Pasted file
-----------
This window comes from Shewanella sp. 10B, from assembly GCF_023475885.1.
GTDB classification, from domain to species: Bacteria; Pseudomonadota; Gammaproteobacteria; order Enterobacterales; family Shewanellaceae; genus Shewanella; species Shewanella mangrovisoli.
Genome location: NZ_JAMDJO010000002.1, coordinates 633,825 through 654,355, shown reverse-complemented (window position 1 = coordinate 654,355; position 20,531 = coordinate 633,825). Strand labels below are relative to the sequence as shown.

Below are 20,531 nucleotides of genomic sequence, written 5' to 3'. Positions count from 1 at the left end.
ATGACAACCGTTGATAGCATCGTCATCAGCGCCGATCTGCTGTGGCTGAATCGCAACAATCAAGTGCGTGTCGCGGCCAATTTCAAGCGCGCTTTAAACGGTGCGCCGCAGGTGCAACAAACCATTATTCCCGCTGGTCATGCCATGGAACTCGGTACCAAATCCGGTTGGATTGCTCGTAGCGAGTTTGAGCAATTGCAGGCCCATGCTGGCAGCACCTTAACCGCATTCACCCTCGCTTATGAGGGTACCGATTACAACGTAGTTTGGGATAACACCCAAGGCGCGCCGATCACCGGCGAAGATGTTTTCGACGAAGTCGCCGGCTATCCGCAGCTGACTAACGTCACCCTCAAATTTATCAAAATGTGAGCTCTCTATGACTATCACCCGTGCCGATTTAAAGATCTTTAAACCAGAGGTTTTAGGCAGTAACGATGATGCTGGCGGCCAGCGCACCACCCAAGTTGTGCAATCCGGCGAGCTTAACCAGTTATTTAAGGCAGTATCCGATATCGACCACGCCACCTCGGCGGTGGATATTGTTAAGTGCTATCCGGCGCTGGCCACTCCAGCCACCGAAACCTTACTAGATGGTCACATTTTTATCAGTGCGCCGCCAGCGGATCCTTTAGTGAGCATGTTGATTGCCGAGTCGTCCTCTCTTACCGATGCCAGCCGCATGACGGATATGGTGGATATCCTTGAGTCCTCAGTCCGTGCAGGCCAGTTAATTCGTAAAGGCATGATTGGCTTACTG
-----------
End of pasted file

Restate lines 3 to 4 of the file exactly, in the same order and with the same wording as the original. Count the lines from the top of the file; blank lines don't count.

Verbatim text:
Genome location: NZ_JAMDJO010000002.1, coordinates 633,825 through 654,355, shown reverse-complemented (window position 1 = coordinate 654,355; position 20,531 = coordinate 633,825). Strand labels below are relative to the sequence as shown.

Below are 20,531 nucleotides of genomic sequence, written 5' to 3'. Positions count from 1 at the left end.